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TIFF ‘09 | Margaret Corkery: “My main aspiration is always to have an audience”

TIFF ‘09 | Margaret Corkery: "My main aspiration is always to have an audience"

In Margaret Corkery’s “Eamon,” “Selfish, bratty little Eamon (Robert Don-nelly) shoos his father aside for a privileged place in his mother’s heart. King of her bed and dictator of all things quotidian, he leaves no space in her affections for anyone but himself, having banished his father to what feels like a distant planet – a planet where touching your spouse is punishable and sleeping on the couch mandatory. Lonely and sexually frustrated, brooding Daniel (Darren Healy) covers himself head to toe while bikini-clad Grace (Amy Kirwan) actively pretends he doesn’t exist. Though he might not look it, their son is well aware of the parental climate and does his best to keep amorous heat waves at bay. Sitting between them every chance he gets, he insulates one from the other to make it easier to get what he wants – which is just about everything. Monopolizing attention and eliminating sexual desire is what Eamon does best” [Synopsis courtesy of TIFF]. indieWIRE gave Corkery and others a free-form style interview to gather their thoughts on their careers individual projects.

EDITOR’S NOTE: This is part of a series of interviews indieWIRE will be running with the filmmakers screening in the 2009 Toronto International Film Festival’s Discovery program.


-My interest in films came from growing up in a small country village with very little to do but rent videos. Sometimes me and my friends would watch 5 or more films a day. We watched so much trash that when a really good film came along I would watch it 20 times, no exaggeration.
-The title character “Eamon” is called after my nephew who is four and like the Eamon in the film he loves his mother and his grandmother to the point of a scary obsession.
-I was a teenager in Ireland during the 90s, a time when the nation swapped religion and community for cash and foreign holidays.

Your Filmmaking Career and Process…

-Attended the Scottish Film School, (Napier University), Graduated 2002. Wrote and directed several tiny budget short films including “Killing the Afternoon” which won many international awards and screened in competition at Berlin Film Festival 2005.
-All early short films had small budgets so I was well prepared for the experience of a low budget feature film project. Through the shorts I learned how to be economical in the storytelling and how to get value for money in terms of production value.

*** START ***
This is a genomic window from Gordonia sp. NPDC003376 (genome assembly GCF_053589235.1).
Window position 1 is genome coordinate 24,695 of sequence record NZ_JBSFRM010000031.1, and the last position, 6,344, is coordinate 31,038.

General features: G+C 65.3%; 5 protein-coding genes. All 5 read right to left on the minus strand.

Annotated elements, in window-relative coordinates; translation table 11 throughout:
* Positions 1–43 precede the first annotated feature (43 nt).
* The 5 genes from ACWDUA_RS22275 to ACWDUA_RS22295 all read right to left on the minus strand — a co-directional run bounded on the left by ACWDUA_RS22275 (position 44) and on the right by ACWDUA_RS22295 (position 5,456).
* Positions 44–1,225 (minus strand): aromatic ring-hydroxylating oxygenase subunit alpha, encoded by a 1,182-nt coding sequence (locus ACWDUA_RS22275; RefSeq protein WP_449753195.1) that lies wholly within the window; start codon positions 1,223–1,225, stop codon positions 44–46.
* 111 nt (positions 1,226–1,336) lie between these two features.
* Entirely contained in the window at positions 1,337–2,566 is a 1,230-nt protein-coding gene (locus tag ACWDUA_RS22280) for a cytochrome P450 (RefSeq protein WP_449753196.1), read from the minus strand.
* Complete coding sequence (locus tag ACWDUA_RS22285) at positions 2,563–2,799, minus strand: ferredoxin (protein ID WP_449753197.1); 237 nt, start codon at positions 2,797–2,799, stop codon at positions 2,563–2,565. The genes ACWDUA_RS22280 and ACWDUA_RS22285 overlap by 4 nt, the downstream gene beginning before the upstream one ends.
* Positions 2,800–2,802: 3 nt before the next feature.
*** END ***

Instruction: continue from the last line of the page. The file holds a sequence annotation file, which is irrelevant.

-After film school I met producer Seamus Byrne of Dublin based Zanita Films and formed a good working relationship through working on commercials. This led to our collaboration on “Eamon.”


-My intention with “Eamon” was to make something funny, relevant and engaging for an audience to watch.
-The film “Eamon” is funded through an Irish state funded low budget feature film scheme called Catalyst Project. The script was written in the few weeks in the run up to the deadline for the scheme.
-The film shoot for “Eamon” was just 20 days. As It rained very heavily most days this caused huge disruption and meant a lot of improvising and last minute script changes. The post production schedule for the film was just 9 weeks altogether including the edit, sound and grade.

Your Influences…

-Mainly the ideas for my work come from observing people and from my own experiences.
-I watch a broad range of movies from the most mainstream Hollywood to the most obscure arthouse. I’m very interested in how an audience reacts to different types of storytelling and ultimately everything I do is very audience-oriented.
-I think I am most impressed by filmmakers who have an intuition for engaging an audience in an original way. Guillermo Del Toro’s “Pans Labyrinth” is a film I watch again and again. Everytime I find it compelling and emotionally exhausting.

The Future…

-I believe it is a real privilege to get to make a film. When I get funding I feel a huge responsibility to make a film worth making. It must engage people. In the future I hope to only make films that are worth making, to never look back and think I’ve wasted anyone’s time and money.
-My intention with each film is to get better as a storyteller, to make something even more engaging then the last, funnier, darker, scarier whatever.
-With each project my main aspiration is always to have an audience.

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